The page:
I’ve contributed code to a number of projects, often as a drive-by bug fix in a GitHub pull request. And, usually, I’ll try to do as the Romans do and follow the local naming and coding conventions. But, sometimes, I’ll fall back to my personal conventions and get dinged in the code review.
For what it’s worth, those personal conventions look something like this:
- Variable, a mutable thing. All lower case, words separated by underscores.
- Constant, an immutable thing. All upper case, words separated by underscores.
- Functions and methods, immutable and callable things. Mixed camel case, first letter always lower case.
- Structs and classes, immutable and instantiatable things. Mixed camel case, first letter always upper case.
But, here’s what always leaves me mildly rankled: Why just one or the other? Why discard the semantic shading available through mixing snake_case and CamelCase, at least by way of consistent rules? I know there’s a such thing as syntax highlighting, but combining that with these conventions has often helped me with highlighting is unavailable. Belt and suspenders, and all that.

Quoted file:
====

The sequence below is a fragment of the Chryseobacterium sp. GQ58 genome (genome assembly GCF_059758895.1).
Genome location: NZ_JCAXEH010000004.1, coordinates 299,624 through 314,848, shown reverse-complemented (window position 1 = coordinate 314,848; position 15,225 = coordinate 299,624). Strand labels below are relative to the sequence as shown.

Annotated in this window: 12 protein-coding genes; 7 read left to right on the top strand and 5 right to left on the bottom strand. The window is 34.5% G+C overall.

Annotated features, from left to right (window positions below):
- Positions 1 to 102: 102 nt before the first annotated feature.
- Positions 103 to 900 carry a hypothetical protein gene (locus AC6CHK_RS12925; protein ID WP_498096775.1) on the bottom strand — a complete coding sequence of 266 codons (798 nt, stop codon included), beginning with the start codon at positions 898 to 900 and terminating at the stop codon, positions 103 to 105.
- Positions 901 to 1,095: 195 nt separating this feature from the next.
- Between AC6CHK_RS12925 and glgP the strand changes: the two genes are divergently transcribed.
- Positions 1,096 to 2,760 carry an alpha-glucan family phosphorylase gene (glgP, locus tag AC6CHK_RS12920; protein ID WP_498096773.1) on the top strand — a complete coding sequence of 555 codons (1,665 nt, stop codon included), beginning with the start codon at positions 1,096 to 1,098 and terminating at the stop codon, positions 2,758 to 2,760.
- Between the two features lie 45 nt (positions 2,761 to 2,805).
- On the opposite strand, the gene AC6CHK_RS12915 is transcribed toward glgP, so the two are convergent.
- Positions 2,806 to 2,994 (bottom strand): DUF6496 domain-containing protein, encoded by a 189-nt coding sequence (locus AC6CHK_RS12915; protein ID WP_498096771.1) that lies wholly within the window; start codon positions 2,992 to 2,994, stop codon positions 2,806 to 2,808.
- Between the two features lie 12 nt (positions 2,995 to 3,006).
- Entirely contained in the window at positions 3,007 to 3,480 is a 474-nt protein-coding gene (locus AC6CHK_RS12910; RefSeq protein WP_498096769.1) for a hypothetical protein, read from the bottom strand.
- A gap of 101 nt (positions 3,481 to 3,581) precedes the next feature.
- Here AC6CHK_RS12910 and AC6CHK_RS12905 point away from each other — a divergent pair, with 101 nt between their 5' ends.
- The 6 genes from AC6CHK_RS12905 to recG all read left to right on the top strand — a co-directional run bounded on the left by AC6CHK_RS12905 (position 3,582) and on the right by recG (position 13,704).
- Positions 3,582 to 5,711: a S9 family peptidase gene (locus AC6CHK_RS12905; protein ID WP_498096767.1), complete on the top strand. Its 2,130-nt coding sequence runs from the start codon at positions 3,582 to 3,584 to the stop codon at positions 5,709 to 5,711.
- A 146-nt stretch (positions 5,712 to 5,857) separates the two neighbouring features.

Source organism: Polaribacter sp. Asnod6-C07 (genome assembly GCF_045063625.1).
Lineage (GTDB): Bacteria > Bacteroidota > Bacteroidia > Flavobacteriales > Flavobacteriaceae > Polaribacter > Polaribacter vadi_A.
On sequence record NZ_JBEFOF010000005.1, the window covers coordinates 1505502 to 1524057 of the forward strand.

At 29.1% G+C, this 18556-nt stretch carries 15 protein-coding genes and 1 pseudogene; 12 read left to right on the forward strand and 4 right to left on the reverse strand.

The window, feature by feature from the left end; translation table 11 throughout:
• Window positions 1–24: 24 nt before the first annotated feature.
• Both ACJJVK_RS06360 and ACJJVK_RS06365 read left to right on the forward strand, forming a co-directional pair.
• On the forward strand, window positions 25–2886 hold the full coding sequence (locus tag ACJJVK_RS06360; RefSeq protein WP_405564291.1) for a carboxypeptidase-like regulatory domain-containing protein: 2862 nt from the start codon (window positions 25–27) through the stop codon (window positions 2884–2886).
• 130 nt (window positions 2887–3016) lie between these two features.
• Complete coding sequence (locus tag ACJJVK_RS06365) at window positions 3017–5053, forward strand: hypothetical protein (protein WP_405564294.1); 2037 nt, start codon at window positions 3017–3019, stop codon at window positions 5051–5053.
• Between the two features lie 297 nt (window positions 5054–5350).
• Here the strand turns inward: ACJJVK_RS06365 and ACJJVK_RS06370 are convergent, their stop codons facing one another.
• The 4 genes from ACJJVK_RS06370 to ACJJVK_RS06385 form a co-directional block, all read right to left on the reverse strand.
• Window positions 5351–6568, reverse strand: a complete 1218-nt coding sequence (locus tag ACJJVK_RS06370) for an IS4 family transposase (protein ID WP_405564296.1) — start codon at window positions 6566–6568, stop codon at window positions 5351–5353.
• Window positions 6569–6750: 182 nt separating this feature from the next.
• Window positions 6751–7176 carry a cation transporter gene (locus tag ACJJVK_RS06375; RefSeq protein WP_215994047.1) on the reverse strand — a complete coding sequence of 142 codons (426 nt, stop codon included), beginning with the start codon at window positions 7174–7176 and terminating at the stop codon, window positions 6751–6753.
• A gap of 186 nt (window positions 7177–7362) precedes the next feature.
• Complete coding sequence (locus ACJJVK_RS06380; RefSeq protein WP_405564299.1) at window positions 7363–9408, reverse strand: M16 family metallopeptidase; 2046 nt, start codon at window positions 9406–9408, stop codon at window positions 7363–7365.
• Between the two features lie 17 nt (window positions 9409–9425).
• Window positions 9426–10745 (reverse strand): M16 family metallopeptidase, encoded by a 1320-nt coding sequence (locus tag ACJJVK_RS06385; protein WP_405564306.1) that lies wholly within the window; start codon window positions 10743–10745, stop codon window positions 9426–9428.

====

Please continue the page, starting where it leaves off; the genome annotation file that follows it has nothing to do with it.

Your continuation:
Of course, I prefer my rules, because they’re a deeply ingrained habit. I know this is my peeve. But, what I’ve never quite been able to get is a satisfying answer as to why one style is preferred to the exclusion of another. Usually I get responses like “That’s just the way it’s done”, or “The other way is ugly”. So, it’s down to personal whim, project momentum, or cargo cult.
I guess it bothers me to see a perfectly good semantic tool thrown out for no good reason as far as I can tell. Feel free to drop me a comment here, if I’m missing any good reasons. Some additional bits and pieces accumulate below:
The Twisted project uses both CamelCase and snake_case in the same variable names. The bit before the underscore signifies the type of a method, and the bit after is the name – eg.
Anyway, this has been bugging me for long enough that here I am finally blogging about it, so that I have an URL to throw into conversations when it comes up.